Clean and shine with: 1 cup vinegar + 1 gallon water + 1 tablespoon castile soap.
Clean and sanitize with: 1 part vinegar to 3 parts water or 1 part vinegar to 4 parts water plus 10 drops tea tree oil.
Scrub and rinse with: 1 part water to 1 part baking soda or Kosher salt sprinkled liberally on a cut citrus fruit.
Ashley Commander began learning about chemical-free ways to clean her home when her son, now 4, was born.
"You want to give (your) child the best start possible," she said. "So I made a conscious effort to make everything that comes in contact with them as natural as possible."
Rachel Boyd said she began making her own cleaning products in college to save money and continued because harsh cleaners aggravate her husband's eczema.
"We hardly spend any money on cleaners," she said, estimating about a $20 investment every six months.
For pennies on the dollar, one can easily make cleaning products with items that are likely to be in the home already. Get started with these five simple ingredients.
If there is an MVP of homemade cleaners, vinegar would be it.
Ashley Farrar, president of the Chattanooga franchise of Molly Maids, said she uses vinegar frequently.
"Vinegar is amazing," she said. "You can use it on absolutely everything."
At Molly Maids, she said, vinegar is used on countertops, mirrors, hardwood floors and glass, as both a cleaner and a sanitizer.
Putting about one part vinegar to three parts water in a spray bottle creates an inexpensive, effective cleaning product.
"It shines mirrors and glass better than Windex or any glass product," Farrar said. "It smells a little bit, but the smell dissipates within about 15 minutes."
Coarse kosher salt makes a good abrasive cleanser for lifting tough stains from sinks and cast-iron pans.
Boyd uses kosher salt to clean her oven. She warns, however, to rinse it out carefully. "It will smell terrible if you leave any in there."
She also adds kosher salt to a homemade dishwashing detergent -- made from half washing soda and half borax, plus a tablespoon of kosher salt per cup of mixture. This, she said, helps to eliminate any film on the dishes.
Kosher salt sprinkled on a halved lemon or grapefruit makes for a good bathtub scrubber, according to website apartmenttherapy.com.
Despite its name, baking soda is not just for cooking.
Commander said she first tried a mixture of vinegar and baking soda to get burned grease off her stovetop, and the mixture "just bubbled it right off," she said. "I was like 'holy cow.' " She said she also uses the mixture to clean out her sinks.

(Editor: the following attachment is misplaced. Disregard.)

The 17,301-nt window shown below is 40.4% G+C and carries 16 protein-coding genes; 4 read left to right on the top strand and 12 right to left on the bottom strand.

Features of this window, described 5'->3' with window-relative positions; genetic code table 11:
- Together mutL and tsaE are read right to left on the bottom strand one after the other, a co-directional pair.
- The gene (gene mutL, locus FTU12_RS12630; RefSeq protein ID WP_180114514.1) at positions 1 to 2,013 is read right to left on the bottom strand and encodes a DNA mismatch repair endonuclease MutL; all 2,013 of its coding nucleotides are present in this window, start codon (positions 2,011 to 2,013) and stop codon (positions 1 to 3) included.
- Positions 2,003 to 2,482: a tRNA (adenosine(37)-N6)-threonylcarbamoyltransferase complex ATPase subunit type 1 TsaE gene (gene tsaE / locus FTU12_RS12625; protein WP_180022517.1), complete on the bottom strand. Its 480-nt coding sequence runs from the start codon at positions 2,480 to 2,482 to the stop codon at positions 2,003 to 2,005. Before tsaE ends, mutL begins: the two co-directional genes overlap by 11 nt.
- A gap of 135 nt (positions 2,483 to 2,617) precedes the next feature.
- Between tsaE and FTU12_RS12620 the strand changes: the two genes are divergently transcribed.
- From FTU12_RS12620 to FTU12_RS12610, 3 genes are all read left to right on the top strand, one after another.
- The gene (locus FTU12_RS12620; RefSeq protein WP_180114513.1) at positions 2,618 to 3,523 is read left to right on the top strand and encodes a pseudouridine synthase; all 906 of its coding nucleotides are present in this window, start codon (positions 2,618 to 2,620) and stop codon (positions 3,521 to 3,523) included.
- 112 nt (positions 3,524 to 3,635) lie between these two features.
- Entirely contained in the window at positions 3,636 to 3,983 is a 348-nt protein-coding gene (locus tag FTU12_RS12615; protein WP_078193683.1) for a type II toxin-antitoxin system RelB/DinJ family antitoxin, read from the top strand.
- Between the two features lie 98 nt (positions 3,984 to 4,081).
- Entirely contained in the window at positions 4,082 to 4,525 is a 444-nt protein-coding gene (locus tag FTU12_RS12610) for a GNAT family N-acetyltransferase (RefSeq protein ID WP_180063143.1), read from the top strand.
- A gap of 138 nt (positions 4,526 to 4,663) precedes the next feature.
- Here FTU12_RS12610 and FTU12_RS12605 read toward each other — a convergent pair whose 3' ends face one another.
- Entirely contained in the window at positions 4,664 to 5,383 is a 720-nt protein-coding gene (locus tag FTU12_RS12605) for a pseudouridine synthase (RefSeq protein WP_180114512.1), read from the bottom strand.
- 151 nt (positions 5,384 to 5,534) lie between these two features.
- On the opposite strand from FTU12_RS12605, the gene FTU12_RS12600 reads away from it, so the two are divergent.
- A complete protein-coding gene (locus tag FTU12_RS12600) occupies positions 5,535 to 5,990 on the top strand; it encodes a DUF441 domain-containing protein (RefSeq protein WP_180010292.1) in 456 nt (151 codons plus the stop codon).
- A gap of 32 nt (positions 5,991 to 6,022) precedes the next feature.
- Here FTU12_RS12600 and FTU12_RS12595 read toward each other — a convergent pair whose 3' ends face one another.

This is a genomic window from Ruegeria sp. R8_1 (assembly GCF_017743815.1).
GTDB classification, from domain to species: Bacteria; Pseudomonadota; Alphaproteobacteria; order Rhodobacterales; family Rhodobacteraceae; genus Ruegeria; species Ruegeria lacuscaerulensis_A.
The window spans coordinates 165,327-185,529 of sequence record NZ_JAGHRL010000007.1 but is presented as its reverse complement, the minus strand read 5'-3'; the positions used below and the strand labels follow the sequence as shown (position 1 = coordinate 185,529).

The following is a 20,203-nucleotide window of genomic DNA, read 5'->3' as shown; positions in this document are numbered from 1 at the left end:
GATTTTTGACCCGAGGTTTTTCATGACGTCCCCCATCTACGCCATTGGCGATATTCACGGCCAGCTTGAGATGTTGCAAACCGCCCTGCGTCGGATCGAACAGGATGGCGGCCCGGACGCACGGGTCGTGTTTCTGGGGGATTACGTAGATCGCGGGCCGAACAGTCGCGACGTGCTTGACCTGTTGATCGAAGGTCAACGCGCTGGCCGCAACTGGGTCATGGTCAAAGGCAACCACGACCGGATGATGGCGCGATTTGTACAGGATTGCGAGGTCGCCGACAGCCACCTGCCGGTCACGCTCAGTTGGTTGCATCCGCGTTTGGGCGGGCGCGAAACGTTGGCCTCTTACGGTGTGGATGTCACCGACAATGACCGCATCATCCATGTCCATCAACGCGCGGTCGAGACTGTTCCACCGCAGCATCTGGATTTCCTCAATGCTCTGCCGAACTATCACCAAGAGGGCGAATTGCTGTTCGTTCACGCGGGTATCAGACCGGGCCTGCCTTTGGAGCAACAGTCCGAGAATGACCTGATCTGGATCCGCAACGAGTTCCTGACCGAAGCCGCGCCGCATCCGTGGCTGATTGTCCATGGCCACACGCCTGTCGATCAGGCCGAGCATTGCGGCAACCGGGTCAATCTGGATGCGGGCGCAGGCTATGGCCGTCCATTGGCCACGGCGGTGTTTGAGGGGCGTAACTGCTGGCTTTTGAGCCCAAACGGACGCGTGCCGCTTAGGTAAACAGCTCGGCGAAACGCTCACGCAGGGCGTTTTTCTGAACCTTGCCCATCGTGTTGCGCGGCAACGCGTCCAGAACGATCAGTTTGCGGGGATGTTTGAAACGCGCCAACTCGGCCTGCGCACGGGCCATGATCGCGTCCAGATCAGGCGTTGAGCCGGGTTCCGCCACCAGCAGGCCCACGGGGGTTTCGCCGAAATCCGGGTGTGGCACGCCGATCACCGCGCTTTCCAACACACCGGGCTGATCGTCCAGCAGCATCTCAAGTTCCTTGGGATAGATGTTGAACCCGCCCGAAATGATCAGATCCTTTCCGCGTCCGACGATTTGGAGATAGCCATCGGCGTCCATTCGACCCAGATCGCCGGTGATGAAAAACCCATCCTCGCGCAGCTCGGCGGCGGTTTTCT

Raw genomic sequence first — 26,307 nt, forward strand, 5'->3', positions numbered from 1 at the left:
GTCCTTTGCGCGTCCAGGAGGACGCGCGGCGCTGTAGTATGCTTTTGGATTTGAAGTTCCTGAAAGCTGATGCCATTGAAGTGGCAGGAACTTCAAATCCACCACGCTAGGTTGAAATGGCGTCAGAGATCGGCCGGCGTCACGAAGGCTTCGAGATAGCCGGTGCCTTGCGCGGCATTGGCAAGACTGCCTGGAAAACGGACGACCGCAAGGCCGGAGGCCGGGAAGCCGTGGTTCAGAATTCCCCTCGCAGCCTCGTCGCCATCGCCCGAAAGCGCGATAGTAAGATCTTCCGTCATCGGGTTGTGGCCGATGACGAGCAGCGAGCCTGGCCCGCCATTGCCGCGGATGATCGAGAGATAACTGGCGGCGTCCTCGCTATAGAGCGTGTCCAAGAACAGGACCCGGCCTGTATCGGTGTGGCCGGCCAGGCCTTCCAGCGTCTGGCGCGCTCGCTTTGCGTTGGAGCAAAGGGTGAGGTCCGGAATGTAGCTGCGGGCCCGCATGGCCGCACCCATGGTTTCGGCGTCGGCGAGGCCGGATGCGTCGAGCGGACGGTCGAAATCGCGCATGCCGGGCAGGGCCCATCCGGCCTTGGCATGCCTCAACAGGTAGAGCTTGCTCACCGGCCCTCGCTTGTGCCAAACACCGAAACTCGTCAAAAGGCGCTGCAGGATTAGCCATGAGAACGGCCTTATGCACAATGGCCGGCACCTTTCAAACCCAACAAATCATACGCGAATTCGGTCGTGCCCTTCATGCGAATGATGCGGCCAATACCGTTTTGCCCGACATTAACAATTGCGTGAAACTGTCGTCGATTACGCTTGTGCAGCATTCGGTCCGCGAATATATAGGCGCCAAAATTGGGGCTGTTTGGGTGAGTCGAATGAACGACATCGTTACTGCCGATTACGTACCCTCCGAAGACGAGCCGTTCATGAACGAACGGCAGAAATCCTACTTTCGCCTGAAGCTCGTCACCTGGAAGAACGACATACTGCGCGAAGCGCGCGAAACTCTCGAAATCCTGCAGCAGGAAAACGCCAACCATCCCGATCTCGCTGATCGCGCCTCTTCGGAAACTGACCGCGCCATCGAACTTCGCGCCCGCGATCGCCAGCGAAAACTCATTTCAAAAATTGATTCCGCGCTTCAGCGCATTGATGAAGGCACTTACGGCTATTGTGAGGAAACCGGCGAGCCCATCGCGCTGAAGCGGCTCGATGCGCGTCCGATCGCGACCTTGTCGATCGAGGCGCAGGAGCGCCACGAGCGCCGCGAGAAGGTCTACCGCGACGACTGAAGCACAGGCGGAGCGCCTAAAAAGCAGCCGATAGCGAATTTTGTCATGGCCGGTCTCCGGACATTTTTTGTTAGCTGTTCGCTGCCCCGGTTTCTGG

Baking soda sprinkled on tile and scrubbed with a damp sponge is effective, according to website The Daily Green. The site also recommends a paste of baking soda and water to clean ovens. Leave overnight and scrub off with a sponge.
Baking soda also can be used to scrub countertops, eliminate odors and polish silver.
Used on its own or added to products, lemon juice can help fight stains and cut grease.
Boyd makes a homemade bleach using one cup vinegar, one-quarter cup lemon juice and two gallons of water. "It makes your whites very white," she said.
Mixed with water, lemon juice also makes a good glass cleaner.
Commander uses citrus to give her homemade products a better scent by marinating the peels in vinegar. Adding lemon juice to vinegar can help with the strong smell.
Castile soap, which has a vegetable-oil base (as opposed to an animal-fat base), originated in the Castile region of Spain and is derived from local olive oil. Castile soap can be used for washing hair, body and home.
Boyd adds one tablespoon castile soap to a mixture of five parts water and one part vinegar to clean her hardwood floors.
The website for popular castile soap maker Dr. Bonner's Magic Soaps recommends a quarter cup of castile soap as a laundry detergent. Mixed with equal parts water, castile soap makes a good dishwashing liquid. Blend one part castile soap and four parts water in a blender to create a foam and use as a carpet cleanser.
Holly Leber is a reporter and columnist for the Life section. She has worked at the Times Free Press since March 2008. Holly covers “everything but the kitchen sink" when it comes to features: the arts, young adults, classical music, art, fitness, home, gardening and food. She writes the popular and sometimes-controversial column Love and Other Indoor Sports. Holly calls both New York City and Saratoga Springs, NY home. She earned a bachelor of arts ...